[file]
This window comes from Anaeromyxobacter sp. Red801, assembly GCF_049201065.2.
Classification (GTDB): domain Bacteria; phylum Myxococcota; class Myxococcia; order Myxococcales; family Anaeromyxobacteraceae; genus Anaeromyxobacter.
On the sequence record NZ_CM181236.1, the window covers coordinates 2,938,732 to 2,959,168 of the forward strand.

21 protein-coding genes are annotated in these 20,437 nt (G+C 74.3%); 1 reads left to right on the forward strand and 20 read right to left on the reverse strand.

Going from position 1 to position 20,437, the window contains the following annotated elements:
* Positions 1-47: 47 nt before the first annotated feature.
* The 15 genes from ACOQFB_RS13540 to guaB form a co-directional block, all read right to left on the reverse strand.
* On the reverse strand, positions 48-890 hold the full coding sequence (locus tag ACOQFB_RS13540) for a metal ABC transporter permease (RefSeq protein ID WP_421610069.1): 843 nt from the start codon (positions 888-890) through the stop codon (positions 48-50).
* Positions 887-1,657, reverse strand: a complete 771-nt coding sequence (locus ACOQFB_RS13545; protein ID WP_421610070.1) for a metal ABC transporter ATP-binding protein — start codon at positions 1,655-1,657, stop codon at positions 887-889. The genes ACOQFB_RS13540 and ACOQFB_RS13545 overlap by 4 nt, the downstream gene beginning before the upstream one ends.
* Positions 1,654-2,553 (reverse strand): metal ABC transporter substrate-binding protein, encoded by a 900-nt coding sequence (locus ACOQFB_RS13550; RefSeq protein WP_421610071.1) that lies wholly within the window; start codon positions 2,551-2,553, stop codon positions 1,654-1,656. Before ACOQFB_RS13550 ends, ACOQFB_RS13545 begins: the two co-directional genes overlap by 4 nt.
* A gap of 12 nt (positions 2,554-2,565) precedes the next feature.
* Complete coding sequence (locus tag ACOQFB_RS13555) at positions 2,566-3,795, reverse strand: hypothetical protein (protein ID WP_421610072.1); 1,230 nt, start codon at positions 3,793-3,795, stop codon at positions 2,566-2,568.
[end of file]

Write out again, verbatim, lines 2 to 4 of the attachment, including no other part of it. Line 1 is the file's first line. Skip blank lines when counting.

Classification (GTDB): domain Bacteria; phylum Myxococcota; class Myxococcia; order Myxococcales; family Anaeromyxobacteraceae; genus Anaeromyxobacter.
On the sequence record NZ_CM181236.1, the window covers coordinates 2,938,732 to 2,959,168 of the forward strand.

21 protein-coding genes are annotated in these 20,437 nt (G+C 74.3%); 1 reads left to right on the forward strand and 20 read right to left on the reverse strand.